It was another good opportunity for Vanessa to update us on the history and culture of these southern parts; not only the local dialect, but related hand gestures as well. Time and miles marched on as did the view of fleeting hillside towns and farming communities in the valleys. This included the soaring white walls of war-ravaged ‘Monte Casino;’ once the sanctuary of Saint Benedict, which came into view high on the distant mountainside. Within a few hours, we were on the outskirts of the bustling seaport city of Naples, and looking beyond; imposing Mount Vesuvius partly hidden under cloud, loomed in the background.

But we didn’t stop in Napoli, skirting its periphery instead as numerous breathtaking views of the Bay of Naples were captured on film by our many photo enthusiasts. The road narrowed, climbing the mountainous coast nearing Sorrento, where along the way rows of sour orange and lemon trees lined our route on the left; while on the right, the wide expanse of the deep blue Tyrrhenian Sea vied for our attention. A few more twists and turns in heavy traffic along narrow city streets and we arrived in front of ‘La Residneza Hotel,’ our home for the next two days, situated only a short walk from the plunging seacoast.

Mini-busses took our group to the port of Marina Piccola after breakfast the next morning, to commence our half day trip to the beautiful island of Capri. This time we shared a mid-size high-speed hydrofoil ferry with several hundred other tourists and locals on the half hour trip. Not wanting to sit inside and miss the real excitement, I joined Vanessa and a few other brave ladies from our group on the aft deck as our boat picked up speed.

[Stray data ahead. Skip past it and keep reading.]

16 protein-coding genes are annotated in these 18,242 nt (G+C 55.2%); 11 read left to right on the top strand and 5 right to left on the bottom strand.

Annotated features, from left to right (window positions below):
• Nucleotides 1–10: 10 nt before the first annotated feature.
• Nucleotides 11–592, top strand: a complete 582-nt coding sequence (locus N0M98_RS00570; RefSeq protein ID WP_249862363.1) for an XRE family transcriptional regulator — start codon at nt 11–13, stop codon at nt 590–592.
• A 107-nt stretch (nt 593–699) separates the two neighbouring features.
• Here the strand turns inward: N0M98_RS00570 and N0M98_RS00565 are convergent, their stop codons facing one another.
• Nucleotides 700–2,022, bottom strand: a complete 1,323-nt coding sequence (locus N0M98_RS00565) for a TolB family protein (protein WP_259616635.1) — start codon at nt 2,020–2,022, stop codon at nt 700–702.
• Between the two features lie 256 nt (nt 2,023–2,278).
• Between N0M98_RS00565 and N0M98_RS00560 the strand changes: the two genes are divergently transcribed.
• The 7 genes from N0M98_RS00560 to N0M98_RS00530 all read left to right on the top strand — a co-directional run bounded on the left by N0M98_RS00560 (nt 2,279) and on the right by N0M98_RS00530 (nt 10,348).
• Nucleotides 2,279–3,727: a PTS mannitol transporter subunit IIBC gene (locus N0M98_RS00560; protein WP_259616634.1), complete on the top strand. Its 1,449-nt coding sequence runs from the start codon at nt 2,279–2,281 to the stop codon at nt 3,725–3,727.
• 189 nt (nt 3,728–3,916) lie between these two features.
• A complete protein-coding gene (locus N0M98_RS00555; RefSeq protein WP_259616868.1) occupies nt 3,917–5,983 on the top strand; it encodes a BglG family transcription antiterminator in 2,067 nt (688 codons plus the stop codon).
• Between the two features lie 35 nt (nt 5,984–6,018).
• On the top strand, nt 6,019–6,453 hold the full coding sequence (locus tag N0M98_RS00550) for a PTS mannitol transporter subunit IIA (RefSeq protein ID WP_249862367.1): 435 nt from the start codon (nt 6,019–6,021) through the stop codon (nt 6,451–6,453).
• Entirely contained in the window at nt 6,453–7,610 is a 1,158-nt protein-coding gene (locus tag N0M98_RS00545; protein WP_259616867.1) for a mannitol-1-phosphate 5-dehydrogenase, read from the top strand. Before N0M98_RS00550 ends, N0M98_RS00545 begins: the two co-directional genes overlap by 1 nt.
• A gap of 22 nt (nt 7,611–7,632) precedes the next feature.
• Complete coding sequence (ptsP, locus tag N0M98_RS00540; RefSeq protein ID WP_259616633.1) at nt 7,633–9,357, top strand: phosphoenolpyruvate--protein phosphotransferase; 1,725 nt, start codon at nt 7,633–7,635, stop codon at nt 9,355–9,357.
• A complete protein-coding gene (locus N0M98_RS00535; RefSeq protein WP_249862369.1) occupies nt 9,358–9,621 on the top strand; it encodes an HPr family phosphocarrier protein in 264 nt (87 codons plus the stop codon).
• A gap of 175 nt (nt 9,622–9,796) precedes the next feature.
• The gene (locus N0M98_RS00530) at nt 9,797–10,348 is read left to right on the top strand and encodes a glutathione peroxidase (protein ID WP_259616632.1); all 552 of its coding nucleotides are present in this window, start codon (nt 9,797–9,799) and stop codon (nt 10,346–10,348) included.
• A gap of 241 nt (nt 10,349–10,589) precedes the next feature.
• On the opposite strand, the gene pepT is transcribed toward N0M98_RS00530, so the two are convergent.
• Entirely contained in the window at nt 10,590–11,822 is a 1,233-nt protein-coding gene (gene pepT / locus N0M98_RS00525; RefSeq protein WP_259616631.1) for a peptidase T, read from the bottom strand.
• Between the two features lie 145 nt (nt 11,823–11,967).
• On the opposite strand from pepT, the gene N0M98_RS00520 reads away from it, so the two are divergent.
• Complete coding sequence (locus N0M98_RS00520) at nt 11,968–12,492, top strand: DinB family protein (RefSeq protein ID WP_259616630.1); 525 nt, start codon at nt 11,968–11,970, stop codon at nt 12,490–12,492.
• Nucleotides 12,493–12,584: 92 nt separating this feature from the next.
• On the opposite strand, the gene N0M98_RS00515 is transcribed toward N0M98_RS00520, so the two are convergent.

Within minutes the sunny coastline of Sorrento was receding beyond the foamy wake of our jet propellers. We were in for a veritable rollercoaster ride as we neared top speed, and like giddy children caught up in the fun of it all we danced in rhythm with every bump and sway, laughing our heads off as the salty spray and gushing winds almost took our breath away. Most of the time we held on to the railings for dear life, while managing to take a few photos and videos highlighting this wonderful moment. But far too soon, when it was just getting real good, our fun ride slowed to almost a crawl taking the right turn into the port of Marina Grande.

It was a short funicular ride to the top of the rock where the town of Anacapri is located. From there the view of the endless blue sea and rugged coastline as well as ‘Villa Jorvis,’ the ancient home of Roman Emperor Tiberius could be seen. We had several hours free time to browse the many expensive shops and fancy restaurants of this picturesque island frequented by the rich and famous. But not being an ardent shopper, I opted instead to cruise around the island in quest of one of its main attractions, the ‘Blue Grotto.’

With Vanessa’s running commentary on the PA system, our mid-sized motorized launch started out from the busy port, sailing into a stiff wind as we hugged the rugged coast. The morning sun sparkled off the lapping waves, giving light to the many dark crevasses and grottos hidden in obscure corners of its rocky shoreline. It was exhilarating, bobbing along in the sunshine with fresh breezes in our faces while straining our necks looking up at the massive sheer cliffs where occasional multi-million dollar dream-homes jutted out precariously. Makes one envious of those waking up to this breathtaking seascape every morning.